Blurred Lines: Social Media in our Lives & Work

Blurred Lines: Social Media in our Lives & Work

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The way we perform work and live our lives has evolved with the introduction of new technology. Social media is a powerful tool, allowing individuals and organisations to interact with the community and share information in real time. However, social media is also fraught with a number of unique risks.

 

Of the 7.6 billion people in the world, approximately 3.5 billion use social media platforms such as Facebook, Instagram, and Twitter.

Technology and the internet have opened our homes and workplaces up to the world with access to real time information at our fingertips. With most of us carrying our phone around in our pockets or accessing sites such as Facebook on our desktops at work, the divide between our professional and private lives is often blurred.

As a result, employers are increasingly confronted with the impact of social media use by employees, particularly if there has been  offence caused to another employee or posts or comments that conflict with the organisation’s values.

 

Recent Cases

Social media-related claims are emerging in a variety of industrial relations jurisdictions.

For example, in 2015, a real estate agent successfully applied for orders to stop bullying in the Fair Work Commission’s anti-bullying jurisdiction in circumstances where the alleged bullying included being de-friended by her manager on Facebook.

In 2018, an employer commenced disciplinary proceedings against an employee who had forwarded a sexually explicit image on Snapchat to a colleague after hours. The employee was dismissed and then made an unfair dismissal application, claiming the image had been sent by accident when he was trying to send a picture of his new tattoo. The Fair Work Commission determined that the image had been deliberately sent and upheld the dismissal.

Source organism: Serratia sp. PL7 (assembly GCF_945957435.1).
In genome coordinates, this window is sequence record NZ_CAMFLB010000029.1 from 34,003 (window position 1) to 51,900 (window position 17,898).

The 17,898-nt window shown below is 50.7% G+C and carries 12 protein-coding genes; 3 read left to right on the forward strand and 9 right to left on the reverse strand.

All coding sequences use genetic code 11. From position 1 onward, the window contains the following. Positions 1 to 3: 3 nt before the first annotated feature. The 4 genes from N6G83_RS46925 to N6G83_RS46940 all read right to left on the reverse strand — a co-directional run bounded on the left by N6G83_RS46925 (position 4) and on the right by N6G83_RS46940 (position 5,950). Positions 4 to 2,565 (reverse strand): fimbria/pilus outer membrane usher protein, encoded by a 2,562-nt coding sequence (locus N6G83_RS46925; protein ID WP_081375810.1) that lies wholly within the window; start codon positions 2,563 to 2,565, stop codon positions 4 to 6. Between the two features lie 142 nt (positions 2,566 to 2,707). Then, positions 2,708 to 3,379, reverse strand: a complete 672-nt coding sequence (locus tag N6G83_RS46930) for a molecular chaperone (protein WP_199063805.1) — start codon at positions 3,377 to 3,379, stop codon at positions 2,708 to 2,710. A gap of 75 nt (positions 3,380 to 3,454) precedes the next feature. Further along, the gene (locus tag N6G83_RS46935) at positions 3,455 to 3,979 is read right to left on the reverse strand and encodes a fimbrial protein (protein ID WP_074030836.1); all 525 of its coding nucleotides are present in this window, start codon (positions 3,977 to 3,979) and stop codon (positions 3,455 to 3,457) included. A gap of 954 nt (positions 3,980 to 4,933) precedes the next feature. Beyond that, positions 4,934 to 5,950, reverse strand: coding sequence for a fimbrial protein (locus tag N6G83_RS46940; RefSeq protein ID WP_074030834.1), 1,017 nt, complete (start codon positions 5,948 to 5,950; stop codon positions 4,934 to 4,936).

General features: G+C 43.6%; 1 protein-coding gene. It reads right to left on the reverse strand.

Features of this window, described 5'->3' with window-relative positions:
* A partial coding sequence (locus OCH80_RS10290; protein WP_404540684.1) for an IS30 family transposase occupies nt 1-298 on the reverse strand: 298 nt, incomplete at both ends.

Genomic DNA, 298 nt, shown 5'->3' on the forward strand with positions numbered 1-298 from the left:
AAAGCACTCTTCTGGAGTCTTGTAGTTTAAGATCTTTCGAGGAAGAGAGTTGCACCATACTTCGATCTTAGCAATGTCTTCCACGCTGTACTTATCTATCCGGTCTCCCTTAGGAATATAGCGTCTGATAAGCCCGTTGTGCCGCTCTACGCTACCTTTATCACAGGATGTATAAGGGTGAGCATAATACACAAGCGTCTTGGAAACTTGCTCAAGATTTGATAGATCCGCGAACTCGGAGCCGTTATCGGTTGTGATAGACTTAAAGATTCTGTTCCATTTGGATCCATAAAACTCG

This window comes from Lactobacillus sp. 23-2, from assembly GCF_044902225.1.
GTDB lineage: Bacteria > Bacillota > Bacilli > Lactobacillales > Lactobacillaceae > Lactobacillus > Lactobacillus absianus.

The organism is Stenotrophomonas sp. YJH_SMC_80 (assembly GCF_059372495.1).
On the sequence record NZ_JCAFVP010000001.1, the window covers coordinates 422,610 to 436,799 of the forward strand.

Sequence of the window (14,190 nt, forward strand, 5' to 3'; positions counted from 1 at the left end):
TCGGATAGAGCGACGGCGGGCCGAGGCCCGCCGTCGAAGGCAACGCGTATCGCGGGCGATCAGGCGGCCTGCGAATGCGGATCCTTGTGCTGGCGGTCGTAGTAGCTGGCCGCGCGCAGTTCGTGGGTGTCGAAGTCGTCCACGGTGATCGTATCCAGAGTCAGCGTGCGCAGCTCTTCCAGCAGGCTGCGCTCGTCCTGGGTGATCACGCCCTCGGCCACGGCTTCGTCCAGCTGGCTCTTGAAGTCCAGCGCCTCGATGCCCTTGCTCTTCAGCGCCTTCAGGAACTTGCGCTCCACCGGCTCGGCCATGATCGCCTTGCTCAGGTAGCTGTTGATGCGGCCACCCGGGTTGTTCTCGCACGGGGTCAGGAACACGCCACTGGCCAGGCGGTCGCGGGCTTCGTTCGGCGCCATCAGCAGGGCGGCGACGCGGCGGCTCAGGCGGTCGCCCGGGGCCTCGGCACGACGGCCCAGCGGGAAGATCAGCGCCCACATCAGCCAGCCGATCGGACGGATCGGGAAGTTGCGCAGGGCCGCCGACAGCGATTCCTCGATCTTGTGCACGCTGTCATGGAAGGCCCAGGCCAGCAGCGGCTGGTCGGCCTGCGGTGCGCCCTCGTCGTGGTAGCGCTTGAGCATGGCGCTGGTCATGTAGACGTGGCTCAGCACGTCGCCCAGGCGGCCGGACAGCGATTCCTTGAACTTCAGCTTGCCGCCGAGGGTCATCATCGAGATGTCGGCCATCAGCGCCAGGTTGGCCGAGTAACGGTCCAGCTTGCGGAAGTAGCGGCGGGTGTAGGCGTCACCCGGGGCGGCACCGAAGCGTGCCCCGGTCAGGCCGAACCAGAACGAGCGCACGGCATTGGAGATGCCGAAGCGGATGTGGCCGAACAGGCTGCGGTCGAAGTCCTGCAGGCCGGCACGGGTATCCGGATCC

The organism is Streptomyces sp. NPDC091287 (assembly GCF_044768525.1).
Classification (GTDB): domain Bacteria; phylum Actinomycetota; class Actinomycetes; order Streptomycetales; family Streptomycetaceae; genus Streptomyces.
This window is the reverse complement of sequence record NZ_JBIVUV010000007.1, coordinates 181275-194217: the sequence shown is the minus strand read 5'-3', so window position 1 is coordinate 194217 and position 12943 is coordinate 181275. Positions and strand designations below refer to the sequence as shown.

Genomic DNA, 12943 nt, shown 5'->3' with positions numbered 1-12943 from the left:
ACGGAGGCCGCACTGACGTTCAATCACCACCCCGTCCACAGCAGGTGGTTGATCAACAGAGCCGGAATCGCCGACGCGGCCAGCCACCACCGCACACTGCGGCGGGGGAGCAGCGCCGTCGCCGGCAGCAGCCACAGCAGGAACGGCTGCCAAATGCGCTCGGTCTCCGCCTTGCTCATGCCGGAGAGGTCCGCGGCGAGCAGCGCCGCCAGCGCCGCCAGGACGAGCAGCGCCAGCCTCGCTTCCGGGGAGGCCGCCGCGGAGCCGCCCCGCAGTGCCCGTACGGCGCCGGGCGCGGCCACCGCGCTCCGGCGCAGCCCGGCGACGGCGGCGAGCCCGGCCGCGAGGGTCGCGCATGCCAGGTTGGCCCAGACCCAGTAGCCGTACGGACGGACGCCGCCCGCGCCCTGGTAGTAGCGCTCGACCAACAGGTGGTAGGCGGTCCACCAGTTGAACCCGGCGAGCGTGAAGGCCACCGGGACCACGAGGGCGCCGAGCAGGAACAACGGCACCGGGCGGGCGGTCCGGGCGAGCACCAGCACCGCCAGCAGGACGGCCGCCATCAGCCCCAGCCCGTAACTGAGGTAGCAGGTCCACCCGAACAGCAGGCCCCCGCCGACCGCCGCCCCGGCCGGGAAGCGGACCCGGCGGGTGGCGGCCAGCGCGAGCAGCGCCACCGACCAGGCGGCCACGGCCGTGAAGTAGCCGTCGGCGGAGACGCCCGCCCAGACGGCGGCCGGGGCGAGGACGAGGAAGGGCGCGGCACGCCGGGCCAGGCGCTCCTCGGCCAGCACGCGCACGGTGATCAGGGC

Recently, there was a much publicised dispute between Israel Folau and Rugby Australia when Folau was dismissed for an Instagram post that Rubgy Australia determined was in breach of its code of conduct (and in turn, Folau’s contract). Folau and Rugby Australia settled their dispute. However, the question remains as to the extent to which an employer can regulate the personal views employees express on social media.

 

What steps should employers be taking right now?

There are steps that employers can take to maximise the benefits and minimise the risks of the use of social media.

It’s important that employees are aware of your expectations regarding the use of work-related social media as well as private accounts. This can be achieved through the implementation of an up to date social media policy. CCER has a Social Media Policy template, available for members to download here.

All employees must act consistently with their employer’s expectations as set out in any employment contract or workplace policies. If an employee fails to meet these requirements, such behaviour could constitute misconduct and result in disciplinary action.

Employment relations in this area is constantly evolving, and matters concerning the use of social media often pose high reputational and industrial risk.

Sarahanne Moody and Rita Bhattacharya will be exploring these issues in more detail when they host CCER’s Webinar on Social Media on 1 April 2020. To register, see the Events and Training section of our website.

If you have any questions or concerns, please feel free to get in touch and speak with any of our Employment Relations Specialists at (02) 9390 5255 or email us at enquiry@ccer.catholic.org.au.

 Author: Sarahanne Moody is an Employment Relations Adviser at CCER

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